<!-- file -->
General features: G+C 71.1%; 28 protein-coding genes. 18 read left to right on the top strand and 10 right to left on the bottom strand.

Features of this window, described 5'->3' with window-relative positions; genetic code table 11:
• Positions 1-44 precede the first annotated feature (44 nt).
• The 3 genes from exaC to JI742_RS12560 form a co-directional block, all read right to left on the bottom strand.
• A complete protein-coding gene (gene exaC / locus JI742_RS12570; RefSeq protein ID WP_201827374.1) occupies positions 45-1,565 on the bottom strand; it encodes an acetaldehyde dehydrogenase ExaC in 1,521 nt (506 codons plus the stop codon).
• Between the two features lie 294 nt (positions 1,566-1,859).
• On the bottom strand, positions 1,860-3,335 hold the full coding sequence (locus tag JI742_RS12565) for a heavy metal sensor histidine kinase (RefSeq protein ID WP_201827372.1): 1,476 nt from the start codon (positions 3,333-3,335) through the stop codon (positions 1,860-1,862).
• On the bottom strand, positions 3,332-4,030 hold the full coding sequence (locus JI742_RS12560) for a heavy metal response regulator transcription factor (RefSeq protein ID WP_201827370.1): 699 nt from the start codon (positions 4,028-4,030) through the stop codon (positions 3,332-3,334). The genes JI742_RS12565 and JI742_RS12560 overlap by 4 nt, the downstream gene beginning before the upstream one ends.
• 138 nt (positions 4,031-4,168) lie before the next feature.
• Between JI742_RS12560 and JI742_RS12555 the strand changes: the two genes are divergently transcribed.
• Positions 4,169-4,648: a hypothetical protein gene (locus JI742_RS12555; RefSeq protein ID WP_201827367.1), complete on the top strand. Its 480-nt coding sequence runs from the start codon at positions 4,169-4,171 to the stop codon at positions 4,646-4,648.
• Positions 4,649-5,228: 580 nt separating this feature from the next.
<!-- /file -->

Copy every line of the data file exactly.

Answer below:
General features: G+C 71.1%; 28 protein-coding genes. 18 read left to right on the top strand and 10 right to left on the bottom strand.

Features of this window, described 5'->3' with window-relative positions; genetic code table 11:
• Positions 1-44 precede the first annotated feature (44 nt).
• The 3 genes from exaC to JI742_RS12560 form a co-directional block, all read right to left on the bottom strand.
• A complete protein-coding gene (gene exaC / locus JI742_RS12570; RefSeq protein ID WP_201827374.1) occupies positions 45-1,565 on the bottom strand; it encodes an acetaldehyde dehydrogenase ExaC in 1,521 nt (506 codons plus the stop codon).
• Between the two features lie 294 nt (positions 1,566-1,859).
• On the bottom strand, positions 1,860-3,335 hold the full coding sequence (locus tag JI742_RS12565) for a heavy metal sensor histidine kinase (RefSeq protein ID WP_201827372.1): 1,476 nt from the start codon (positions 3,333-3,335) through the stop codon (positions 1,860-1,862).
• On the bottom strand, positions 3,332-4,030 hold the full coding sequence (locus JI742_RS12560) for a heavy metal response regulator transcription factor (RefSeq protein ID WP_201827370.1): 699 nt from the start codon (positions 4,028-4,030) through the stop codon (positions 3,332-3,334). The genes JI742_RS12565 and JI742_RS12560 overlap by 4 nt, the downstream gene beginning before the upstream one ends.
• 138 nt (positions 4,031-4,168) lie before the next feature.
• Between JI742_RS12560 and JI742_RS12555 the strand changes: the two genes are divergently transcribed.
• Positions 4,169-4,648: a hypothetical protein gene (locus JI742_RS12555; RefSeq protein ID WP_201827367.1), complete on the top strand. Its 480-nt coding sequence runs from the start codon at positions 4,169-4,171 to the stop codon at positions 4,646-4,648.
• Positions 4,649-5,228: 580 nt separating this feature from the next.